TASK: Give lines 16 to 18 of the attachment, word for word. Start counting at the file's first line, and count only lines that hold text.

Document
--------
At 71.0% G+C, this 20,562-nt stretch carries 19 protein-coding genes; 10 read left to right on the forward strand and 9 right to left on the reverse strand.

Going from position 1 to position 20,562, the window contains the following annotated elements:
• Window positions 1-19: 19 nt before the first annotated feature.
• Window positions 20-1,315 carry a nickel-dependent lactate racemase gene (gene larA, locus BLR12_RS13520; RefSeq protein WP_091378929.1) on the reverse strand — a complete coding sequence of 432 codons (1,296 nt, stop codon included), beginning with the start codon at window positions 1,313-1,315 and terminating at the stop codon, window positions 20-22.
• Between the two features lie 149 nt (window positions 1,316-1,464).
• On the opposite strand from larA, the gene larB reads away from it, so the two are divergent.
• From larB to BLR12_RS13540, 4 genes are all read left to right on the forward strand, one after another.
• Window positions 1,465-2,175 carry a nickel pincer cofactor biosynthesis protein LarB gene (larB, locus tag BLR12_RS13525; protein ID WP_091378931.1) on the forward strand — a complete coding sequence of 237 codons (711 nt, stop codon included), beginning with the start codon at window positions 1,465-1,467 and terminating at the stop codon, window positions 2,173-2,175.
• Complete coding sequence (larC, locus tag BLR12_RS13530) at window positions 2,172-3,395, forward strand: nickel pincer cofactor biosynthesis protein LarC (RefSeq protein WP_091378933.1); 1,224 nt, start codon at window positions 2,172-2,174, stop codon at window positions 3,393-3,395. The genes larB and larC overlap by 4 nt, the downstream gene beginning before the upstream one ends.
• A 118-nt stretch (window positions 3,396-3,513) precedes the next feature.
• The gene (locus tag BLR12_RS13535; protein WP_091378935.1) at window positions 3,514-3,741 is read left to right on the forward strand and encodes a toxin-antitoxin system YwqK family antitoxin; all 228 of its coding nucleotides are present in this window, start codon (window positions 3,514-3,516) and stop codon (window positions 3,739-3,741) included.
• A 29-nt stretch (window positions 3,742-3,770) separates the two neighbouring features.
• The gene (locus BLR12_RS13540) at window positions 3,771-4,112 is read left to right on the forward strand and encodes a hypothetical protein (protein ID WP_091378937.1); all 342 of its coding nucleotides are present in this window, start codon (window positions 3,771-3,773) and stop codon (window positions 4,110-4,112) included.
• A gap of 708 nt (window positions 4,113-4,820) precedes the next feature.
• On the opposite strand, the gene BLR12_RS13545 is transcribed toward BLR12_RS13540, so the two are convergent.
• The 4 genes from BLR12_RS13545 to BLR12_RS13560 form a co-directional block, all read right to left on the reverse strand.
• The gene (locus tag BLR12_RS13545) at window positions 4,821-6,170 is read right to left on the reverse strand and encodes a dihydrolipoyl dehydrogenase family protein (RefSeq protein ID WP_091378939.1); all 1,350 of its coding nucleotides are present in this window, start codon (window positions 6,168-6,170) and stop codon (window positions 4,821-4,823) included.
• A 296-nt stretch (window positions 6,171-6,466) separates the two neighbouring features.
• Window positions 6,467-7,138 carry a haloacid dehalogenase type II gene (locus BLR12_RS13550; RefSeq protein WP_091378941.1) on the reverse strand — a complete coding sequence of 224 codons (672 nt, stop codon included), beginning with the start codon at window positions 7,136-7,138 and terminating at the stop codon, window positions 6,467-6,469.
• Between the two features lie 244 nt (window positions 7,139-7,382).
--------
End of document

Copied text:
• The 4 genes from BLR12_RS13545 to BLR12_RS13560 form a co-directional block, all read right to left on the reverse strand.
• The gene (locus tag BLR12_RS13545) at window positions 4,821-6,170 is read right to left on the reverse strand and encodes a dihydrolipoyl dehydrogenase family protein (RefSeq protein ID WP_091378939.1); all 1,350 of its coding nucleotides are present in this window, start codon (window positions 6,168-6,170) and stop codon (window positions 4,821-4,823) included.
• A 296-nt stretch (window positions 6,171-6,466) separates the two neighbouring features.